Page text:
Archive | July, 2013
Video

The video of girls first ski jump

26 Jul

You hear the endearingly anxious voice of a 4th grade girl and see a 60 meter ski jump. She is about to do her first 60 meter ski jump and we experience the event courtesy of the camera attached to her helmet. If it is still available I would encourage you to watch this Utube video last viewed 7/242013).. It is touching and instructional; touching because of this girls courage and triumph, instructional because what it can teach us about dealing with a version of performance anxiety.

How is she able to do this jump? She has of course spent hours on smaller jumps perfecting her technique, acquiring the necessary skills and so doesn’t have to think about the basics. A mastery of technique. Essential.

But what else?

She has a coach who is calm, supportive and reminds her of the key elements “don’t snow plow”. The support of family and coaches. Critical.

She finds a way to redefine this new experience of a 60 meter jump into something she is already familiar with “it is just a bigger 20”. A perspective on the situation that reinforces the familiar and her previously acquired skills. Reframing the challenge. Essential.

She does not focus on her fear or anxiety, although it is clearly present and not being denied. But rather she focuses on the future “I will be fine, I will do it” suggesting that she is envisioning successfully executing the jump. And she focus on some specifics of the task such as not to snow plowing and that you go a little faster on the end run. Her focus is not how anxious she feels and that is wise because that fear could immobilize her, but rather it is more externally focused on envisioning doing the jump and some specifics involved in the execution of the jump.

The thrill of executing the jump is transformative for her. And although not explicitly stated, we know that having a “Big Why” or compelling reason for doing something so challenging is critical for managing the understandable anxiety that goes along with it. But have patience with your children and yourself, this is a skill that can some practice and discipline to acquire. One task of childhood is learning to manage difficulty feelings, and participating in sports, playing board games or learning a musical instrument is one arena where these skills can be acquired. And if your child has an anxious disposition, she may have to put some extra time in to acquire these skills because the “what if..” questions come a little too easy and are not easily dismissed. In the end of course what we are interested in doing is building “islands of competence” for your children in whatever domain allows their potential to unfold.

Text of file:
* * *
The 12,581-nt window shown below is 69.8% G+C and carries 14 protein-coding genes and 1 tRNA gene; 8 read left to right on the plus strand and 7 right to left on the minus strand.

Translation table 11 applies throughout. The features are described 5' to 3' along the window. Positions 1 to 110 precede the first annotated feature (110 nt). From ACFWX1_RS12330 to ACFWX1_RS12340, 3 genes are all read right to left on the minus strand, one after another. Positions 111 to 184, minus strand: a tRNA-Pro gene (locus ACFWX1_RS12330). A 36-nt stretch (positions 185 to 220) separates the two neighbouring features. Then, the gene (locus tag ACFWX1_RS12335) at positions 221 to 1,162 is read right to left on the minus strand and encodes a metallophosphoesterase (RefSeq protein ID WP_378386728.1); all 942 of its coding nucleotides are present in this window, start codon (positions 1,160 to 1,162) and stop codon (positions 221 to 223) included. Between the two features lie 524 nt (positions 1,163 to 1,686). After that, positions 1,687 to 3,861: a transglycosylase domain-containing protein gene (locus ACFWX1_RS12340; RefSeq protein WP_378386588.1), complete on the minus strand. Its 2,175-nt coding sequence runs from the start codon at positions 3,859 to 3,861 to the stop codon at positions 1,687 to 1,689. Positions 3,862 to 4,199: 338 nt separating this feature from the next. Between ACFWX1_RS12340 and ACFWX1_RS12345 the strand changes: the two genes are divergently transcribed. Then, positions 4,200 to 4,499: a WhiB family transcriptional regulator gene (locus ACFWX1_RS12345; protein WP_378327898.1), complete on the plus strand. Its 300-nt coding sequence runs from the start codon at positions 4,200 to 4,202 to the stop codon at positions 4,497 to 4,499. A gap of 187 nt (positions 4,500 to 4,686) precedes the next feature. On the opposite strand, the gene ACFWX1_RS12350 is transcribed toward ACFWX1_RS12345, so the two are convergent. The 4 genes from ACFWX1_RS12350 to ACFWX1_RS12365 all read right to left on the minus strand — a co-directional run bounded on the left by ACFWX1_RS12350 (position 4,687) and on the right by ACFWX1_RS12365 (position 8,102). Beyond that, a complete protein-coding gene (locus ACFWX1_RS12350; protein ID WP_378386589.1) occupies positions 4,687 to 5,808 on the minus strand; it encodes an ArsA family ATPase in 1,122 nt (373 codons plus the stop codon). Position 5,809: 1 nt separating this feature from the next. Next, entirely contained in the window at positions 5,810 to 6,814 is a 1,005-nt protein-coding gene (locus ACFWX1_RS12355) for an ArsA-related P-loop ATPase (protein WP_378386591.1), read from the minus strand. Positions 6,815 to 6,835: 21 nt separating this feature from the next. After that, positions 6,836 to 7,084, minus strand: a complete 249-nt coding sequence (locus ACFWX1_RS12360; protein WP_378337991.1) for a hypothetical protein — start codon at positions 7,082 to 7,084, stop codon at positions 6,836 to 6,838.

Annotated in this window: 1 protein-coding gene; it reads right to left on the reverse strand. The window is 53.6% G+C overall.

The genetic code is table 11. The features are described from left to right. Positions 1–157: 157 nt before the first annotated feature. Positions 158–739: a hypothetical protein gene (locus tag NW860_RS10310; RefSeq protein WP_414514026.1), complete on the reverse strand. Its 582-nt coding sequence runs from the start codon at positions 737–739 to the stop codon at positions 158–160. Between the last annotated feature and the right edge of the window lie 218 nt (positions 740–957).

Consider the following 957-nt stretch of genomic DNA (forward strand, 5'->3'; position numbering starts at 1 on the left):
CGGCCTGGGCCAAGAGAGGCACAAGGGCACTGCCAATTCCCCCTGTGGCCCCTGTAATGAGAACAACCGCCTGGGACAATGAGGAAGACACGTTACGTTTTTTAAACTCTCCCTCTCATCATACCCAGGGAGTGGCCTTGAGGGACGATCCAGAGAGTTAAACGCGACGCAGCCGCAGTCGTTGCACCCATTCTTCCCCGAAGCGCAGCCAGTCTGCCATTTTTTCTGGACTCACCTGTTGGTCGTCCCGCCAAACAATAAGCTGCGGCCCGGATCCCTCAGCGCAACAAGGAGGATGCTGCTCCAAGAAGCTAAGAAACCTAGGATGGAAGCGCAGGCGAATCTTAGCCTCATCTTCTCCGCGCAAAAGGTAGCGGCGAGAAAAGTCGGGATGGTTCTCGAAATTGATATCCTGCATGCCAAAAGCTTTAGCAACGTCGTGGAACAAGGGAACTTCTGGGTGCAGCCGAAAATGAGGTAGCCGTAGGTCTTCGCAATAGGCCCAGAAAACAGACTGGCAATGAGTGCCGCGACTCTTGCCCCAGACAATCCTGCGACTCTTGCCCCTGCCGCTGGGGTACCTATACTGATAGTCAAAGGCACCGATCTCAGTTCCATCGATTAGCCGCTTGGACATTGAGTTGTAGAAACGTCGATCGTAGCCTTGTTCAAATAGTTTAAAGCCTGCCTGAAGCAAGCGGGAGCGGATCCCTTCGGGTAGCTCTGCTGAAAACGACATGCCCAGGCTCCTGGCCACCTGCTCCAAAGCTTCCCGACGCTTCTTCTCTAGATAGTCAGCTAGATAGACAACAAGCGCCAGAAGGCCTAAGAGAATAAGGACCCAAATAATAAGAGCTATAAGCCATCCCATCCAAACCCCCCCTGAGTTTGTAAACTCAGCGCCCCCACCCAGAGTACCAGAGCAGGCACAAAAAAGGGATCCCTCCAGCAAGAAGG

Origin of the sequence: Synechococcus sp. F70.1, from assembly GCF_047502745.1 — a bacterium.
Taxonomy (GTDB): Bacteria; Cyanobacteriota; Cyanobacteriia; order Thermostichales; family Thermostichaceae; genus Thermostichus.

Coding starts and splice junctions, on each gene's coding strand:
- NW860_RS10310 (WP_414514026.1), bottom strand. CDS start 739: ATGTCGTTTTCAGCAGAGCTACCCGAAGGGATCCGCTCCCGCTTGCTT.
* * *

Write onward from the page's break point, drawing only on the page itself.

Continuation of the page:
Copyright@ Edward H. Plimpton, PhD

Islands of Competence

26 Jul

A parent once told me that the most valuable thing I ever said involved the importance of building “islands of competence.” I can’t claim credit for that one — it was borrowed from another psychologist, Robert Brooks. But I agree that it’s one of the most useful concepts around.

The idea is that one of the most important tasks for an elementary school child is developing areas of growing skill and competence. Self-esteem really comes from developing capabilities, and in the process, children learn the importance of practice and persistence. Maybe it seems obvious, but we need to keep reminding your child not to give up, to hang in there, even when good results don’t happen right away. This can be really challenging with an anxious child, since anxiety is so much about avoiding what makes you uncomfortable.

It’s obvious why all children should have “islands of competence,” but there is also a more specific reason when it comes to an anxious child. When you deal with anxiety, it is essential to remember that you can’t “not think about something.” The more you try not to think about something, the more you find yourself dwelling on it. So it is extremely helpful to have compelling alternatives for how you would like to spend your time. In other words, what would you rather be doing than worrying? You don’t have to pretend you aren’t anxious, but you can still focus on activities and goals that are truly engaging, interesting or comforting. Focusing on these goals can help you ride out the moments of anxiety and make them more tolerable.